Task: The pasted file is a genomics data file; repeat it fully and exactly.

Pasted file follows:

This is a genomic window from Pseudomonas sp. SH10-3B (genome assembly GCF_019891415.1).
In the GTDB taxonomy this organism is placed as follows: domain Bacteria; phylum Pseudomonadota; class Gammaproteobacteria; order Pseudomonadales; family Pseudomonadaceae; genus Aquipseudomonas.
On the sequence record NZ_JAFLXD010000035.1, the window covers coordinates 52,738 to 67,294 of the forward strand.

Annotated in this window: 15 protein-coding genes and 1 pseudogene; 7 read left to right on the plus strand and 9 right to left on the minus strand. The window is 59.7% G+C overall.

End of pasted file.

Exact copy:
This is a genomic window from Pseudomonas sp. SH10-3B (genome assembly GCF_019891415.1).
In the GTDB taxonomy this organism is placed as follows: domain Bacteria; phylum Pseudomonadota; class Gammaproteobacteria; order Pseudomonadales; family Pseudomonadaceae; genus Aquipseudomonas.
On the sequence record NZ_JAFLXD010000035.1, the window covers coordinates 52,738 to 67,294 of the forward strand.

Annotated in this window: 15 protein-coding genes and 1 pseudogene; 7 read left to right on the plus strand and 9 right to left on the minus strand. The window is 59.7% G+C overall.